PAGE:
Sat, 20 Jan 2018 09:35:37 -0500
Saudi Arabia calls for extending non-OPEC cooperation
News ImageSaudi Arabia's Energy Minister Khaled al-Faleh on Sunday called for extending cooperation between OPEC and non-OPEC oil producers beyond 2018 after a deal to shore up crude prices. This is the first time OPEC kingpin Saudi Arabia explicitly calls for extending a 2016 deal between oil producers to cut back production to combat a global oil glut.
Sun, 21 Jan 2018 03:20:53 -0500
Paul Ryan Declines To Say If He'll Run For Another Term In Congress
News ImageHouse Speaker Paul Ryan (R-Wis.) said Sunday he wasnt planning on leaving Congress any time soon, but he also didnt disclose whether he will serve another term in the House of Representatives.
Sun, 21 Jan 2018 12:02:07 -0500
New Zealand Just Became The 11th Country To Send A Rocket Into Orbit
News ImageNew Zealand successfully launched a rocket into orbit on Sunday, becoming the 11th country to achieve the feat.
Sun, 21 Jan 2018 09:41:44 -0500
North Korea offers to resume pre-Olympic visit to South
News ImageSEOUL, South Korea (AP) North Korea on Saturday proposed sending a delegation led by the leader of a hugely popular girl band to South Korea to check preparations for a trip by a North Korean art troupe during next month's Winter Olympics.
Sat, 20 Jan 2018 06:34:54 -0500
Turpin family home was 'littered with faeces and dead cats and dogs'
News ImageFormer Texan neighbours of David and Louise Turpin, the American couple whose 13 children were discovered chained and malnourished last week, have described a previous home littered with faeces, dead animals and a makeshift classroom. Ricky Vinyard, a tree feller from Rio Vista also told how one Christmas eight bikes arrived but remained untouched outside until they bleached in the sun. And that one of the daughters once ran away from home, only to be returned to her parents by another local resident. It was waist-deep in filth. There were dead dogs and cats in there, he told the Los Angeles Times. He described how he found two Chihuahuas that had survived by eating waste from a mound of soiled nappies in a trailer behind the property where the children slept. There were no beds, just mattresses." Inside the four-bedroom, two-bathroom home he said that: "There wasnt a place that wasnt filthy. Everything had locks on it: the closet had locks, the toy chest, the refrigerator. The Turpin parents have pleaded not guilty to charges of turture Credit: Damian Dovarganes/Damian Dovarganes Source: AP The couple, David 56 and Louise, 49, claimed to home-school their children, and the faeces-littered living room included eight small desks, a chalkboard, alphabet and number signs stapled to the wall. The family lived in the rural neighbourhood, south of Dallas with eight children from approximately 2000 to 2004 before they abandoned the property and moved to Perris in California. There, last week, both were each charged with multiple counts of torture, child abuse, the abuse of dependent adults and false imprisonment relating to the children aged from two to 29. They pleaded not guilty to all counts and are being held in custody on $9 million bail each. (6.5m) David Turpin was also charged with one count of a lewd act on a child by force. If convicted, they face up to 94 years to life in prison. Facebook photos showed the family visited Las Vegas and Disneyland The new revelations came as a California politician began drafting legislation to give greater oversight of home-schooled children, in a bid to prevent a repeat of the horrors. Jose Medina told The Telegraph: What happened in the city of Perris was tragic, and it was horrific. And I would like to try to do everything I can to ensure that it doesnt happen again. The Turpins' 13 children, aged between two and 29, had all, except the eldest, been exclusively home-schooled - meaning that, under California law, there was no outside contact. One of the reasons this went undetected was because the parents could keep the children hidden from the public, said Mr Medina. So Im looking at what the state can do, so that kids can no longer be kept in captivity.Two million children in the US are home-schooled, representing three per cent of all American youngsters, according to the Mike Smith, president of the Home School Legal Defense Association (HSLDA). The trend began in the 1970s, he told The Telegraph, but has increased in recent years. By contrast, in the UK only 30,000 children were educated at home in the 2016/17 academic year, out of over eight million.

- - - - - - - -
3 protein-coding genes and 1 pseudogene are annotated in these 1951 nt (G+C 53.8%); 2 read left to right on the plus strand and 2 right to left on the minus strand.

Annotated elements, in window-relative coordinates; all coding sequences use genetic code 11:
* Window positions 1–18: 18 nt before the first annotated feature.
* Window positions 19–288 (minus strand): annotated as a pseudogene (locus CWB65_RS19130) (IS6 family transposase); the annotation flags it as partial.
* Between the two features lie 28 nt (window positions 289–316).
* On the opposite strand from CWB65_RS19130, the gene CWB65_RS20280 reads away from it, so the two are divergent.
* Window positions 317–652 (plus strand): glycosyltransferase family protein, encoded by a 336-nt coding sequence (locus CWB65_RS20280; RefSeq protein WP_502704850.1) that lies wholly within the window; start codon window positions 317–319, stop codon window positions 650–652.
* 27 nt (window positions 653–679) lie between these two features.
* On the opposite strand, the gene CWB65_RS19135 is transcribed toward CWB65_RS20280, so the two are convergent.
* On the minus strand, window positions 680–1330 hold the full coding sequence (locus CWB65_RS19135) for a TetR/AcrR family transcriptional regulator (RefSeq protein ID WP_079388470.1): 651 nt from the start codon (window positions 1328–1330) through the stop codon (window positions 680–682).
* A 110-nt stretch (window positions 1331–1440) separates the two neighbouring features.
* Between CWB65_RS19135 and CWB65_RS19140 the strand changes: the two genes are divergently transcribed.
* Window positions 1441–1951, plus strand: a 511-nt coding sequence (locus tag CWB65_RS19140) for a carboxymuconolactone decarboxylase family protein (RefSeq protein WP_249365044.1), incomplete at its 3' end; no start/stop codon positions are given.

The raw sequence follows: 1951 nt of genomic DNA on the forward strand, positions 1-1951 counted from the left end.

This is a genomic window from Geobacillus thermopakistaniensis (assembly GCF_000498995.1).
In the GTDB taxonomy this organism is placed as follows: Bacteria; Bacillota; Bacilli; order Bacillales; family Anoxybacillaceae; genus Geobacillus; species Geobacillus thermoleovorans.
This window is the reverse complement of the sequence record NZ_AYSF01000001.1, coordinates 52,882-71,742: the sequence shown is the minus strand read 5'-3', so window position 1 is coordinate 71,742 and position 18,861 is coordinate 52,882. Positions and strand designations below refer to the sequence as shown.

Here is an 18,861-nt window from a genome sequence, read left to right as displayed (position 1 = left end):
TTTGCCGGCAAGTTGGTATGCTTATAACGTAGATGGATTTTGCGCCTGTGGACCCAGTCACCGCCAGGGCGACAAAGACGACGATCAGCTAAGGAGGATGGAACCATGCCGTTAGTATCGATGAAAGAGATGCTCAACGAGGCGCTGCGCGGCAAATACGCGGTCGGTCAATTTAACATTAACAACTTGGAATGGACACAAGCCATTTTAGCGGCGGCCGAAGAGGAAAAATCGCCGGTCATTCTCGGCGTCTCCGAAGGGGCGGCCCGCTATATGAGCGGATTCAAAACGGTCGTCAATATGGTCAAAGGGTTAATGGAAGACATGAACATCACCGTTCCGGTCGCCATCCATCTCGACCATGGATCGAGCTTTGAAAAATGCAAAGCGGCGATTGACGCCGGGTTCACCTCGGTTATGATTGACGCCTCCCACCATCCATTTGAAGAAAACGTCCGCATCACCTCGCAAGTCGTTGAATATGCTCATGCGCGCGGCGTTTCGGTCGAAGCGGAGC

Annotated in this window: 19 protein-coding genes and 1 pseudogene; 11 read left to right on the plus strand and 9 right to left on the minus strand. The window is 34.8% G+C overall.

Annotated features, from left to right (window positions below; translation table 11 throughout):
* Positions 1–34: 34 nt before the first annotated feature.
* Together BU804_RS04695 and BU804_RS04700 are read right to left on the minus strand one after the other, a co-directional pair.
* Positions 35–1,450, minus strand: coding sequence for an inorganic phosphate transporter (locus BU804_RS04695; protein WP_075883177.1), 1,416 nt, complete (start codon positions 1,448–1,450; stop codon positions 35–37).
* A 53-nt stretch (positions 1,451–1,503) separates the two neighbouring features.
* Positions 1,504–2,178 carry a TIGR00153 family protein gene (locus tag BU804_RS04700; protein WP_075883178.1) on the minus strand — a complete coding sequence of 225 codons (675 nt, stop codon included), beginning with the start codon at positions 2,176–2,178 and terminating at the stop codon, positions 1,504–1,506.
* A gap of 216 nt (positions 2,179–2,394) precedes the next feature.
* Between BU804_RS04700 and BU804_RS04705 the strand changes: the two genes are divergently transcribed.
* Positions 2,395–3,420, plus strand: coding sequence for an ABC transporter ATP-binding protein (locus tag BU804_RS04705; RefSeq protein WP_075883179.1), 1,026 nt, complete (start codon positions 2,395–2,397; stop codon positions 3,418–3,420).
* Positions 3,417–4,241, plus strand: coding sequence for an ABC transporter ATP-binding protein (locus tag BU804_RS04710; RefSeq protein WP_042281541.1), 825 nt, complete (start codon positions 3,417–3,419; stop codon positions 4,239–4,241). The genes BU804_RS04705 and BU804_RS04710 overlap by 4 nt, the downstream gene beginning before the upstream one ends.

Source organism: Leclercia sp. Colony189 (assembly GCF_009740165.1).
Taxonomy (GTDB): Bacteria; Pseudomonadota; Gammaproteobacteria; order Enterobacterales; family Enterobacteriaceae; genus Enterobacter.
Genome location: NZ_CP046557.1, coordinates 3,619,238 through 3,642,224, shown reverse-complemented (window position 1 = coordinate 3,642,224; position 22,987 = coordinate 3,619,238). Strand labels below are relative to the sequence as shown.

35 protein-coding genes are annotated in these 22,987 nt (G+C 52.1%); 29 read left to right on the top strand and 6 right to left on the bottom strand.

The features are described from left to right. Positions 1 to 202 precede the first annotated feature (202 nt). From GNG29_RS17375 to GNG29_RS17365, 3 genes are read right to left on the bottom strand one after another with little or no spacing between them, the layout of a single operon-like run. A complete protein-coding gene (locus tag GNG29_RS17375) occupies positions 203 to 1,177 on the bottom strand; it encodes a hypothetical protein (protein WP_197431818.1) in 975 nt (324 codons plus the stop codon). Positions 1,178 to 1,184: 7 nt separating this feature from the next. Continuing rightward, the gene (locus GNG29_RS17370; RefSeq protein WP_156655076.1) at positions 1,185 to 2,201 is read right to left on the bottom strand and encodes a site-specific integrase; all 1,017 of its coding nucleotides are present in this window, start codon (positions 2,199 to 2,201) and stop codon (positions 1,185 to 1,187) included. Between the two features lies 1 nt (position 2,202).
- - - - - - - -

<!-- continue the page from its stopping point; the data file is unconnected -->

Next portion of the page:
Sun, 21 Jan 2018 13:31:43 -0500
House GOPers Say A Secret Memo Could End The Trump-Russia Probe. Their Staff Wrote It.
News ImageWASHINGTON House Republicans spent the end of the workweek telling everyone who would listen that the American people must be allowed to see a top-secret four-page document that could bring an end to special counsel Robert Muellers investigation into Russian interference with the 2016 elections.
Fri, 19 Jan 2018 20:14:14 -0500
With 25,339 murders in 2017, Mexico suffers record homicide tally
News ImageThere were more than 25,000 murders across drug-ravaged Mexico in 2017, the highest annual tally since modern records began, government data showed. Investigators opened 25,339 murder probes last year, up nearly 25 percent from the 2016 tally, interior ministry data released on Saturday showed. Mexico has struggled with years of violence as the government has battled vicious drug cartels that have increasingly splintered into smaller, more bloodthirsty, gangs.
Sun, 21 Jan 2018 15:20:29 -0500